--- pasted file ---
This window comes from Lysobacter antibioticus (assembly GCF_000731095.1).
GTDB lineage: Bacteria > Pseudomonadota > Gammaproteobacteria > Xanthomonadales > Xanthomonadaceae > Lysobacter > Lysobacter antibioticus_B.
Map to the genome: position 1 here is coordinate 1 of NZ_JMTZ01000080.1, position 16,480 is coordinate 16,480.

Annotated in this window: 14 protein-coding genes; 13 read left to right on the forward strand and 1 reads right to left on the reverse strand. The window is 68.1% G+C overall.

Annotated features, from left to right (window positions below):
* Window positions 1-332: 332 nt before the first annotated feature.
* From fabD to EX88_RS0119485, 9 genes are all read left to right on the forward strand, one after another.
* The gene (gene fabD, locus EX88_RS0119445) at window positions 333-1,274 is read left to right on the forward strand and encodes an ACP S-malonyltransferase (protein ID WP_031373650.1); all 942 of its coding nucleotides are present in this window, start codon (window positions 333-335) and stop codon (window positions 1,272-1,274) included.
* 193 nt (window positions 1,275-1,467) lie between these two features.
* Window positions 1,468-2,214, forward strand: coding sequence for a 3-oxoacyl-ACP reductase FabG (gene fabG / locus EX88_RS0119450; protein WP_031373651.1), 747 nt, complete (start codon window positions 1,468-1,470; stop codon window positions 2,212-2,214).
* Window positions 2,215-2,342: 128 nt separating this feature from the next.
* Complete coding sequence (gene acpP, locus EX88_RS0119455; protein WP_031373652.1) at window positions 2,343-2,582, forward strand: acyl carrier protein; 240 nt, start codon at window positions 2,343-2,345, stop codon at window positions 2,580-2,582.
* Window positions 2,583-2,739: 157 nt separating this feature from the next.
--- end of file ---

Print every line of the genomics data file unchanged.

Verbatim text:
This window comes from Lysobacter antibioticus (assembly GCF_000731095.1).
GTDB lineage: Bacteria > Pseudomonadota > Gammaproteobacteria > Xanthomonadales > Xanthomonadaceae > Lysobacter > Lysobacter antibioticus_B.
Map to the genome: position 1 here is coordinate 1 of NZ_JMTZ01000080.1, position 16,480 is coordinate 16,480.

Annotated in this window: 14 protein-coding genes; 13 read left to right on the forward strand and 1 reads right to left on the reverse strand. The window is 68.1% G+C overall.

Annotated features, from left to right (window positions below):
* Window positions 1-332: 332 nt before the first annotated feature.
* From fabD to EX88_RS0119485, 9 genes are all read left to right on the forward strand, one after another.
* The gene (gene fabD, locus EX88_RS0119445) at window positions 333-1,274 is read left to right on the forward strand and encodes an ACP S-malonyltransferase (protein ID WP_031373650.1); all 942 of its coding nucleotides are present in this window, start codon (window positions 333-335) and stop codon (window positions 1,272-1,274) included.
* 193 nt (window positions 1,275-1,467) lie between these two features.
* Window positions 1,468-2,214, forward strand: coding sequence for a 3-oxoacyl-ACP reductase FabG (gene fabG / locus EX88_RS0119450; protein WP_031373651.1), 747 nt, complete (start codon window positions 1,468-1,470; stop codon window positions 2,212-2,214).
* Window positions 2,215-2,342: 128 nt separating this feature from the next.
* Complete coding sequence (gene acpP, locus EX88_RS0119455; protein WP_031373652.1) at window positions 2,343-2,582, forward strand: acyl carrier protein; 240 nt, start codon at window positions 2,343-2,345, stop codon at window positions 2,580-2,582.
* Window positions 2,583-2,739: 157 nt separating this feature from the next.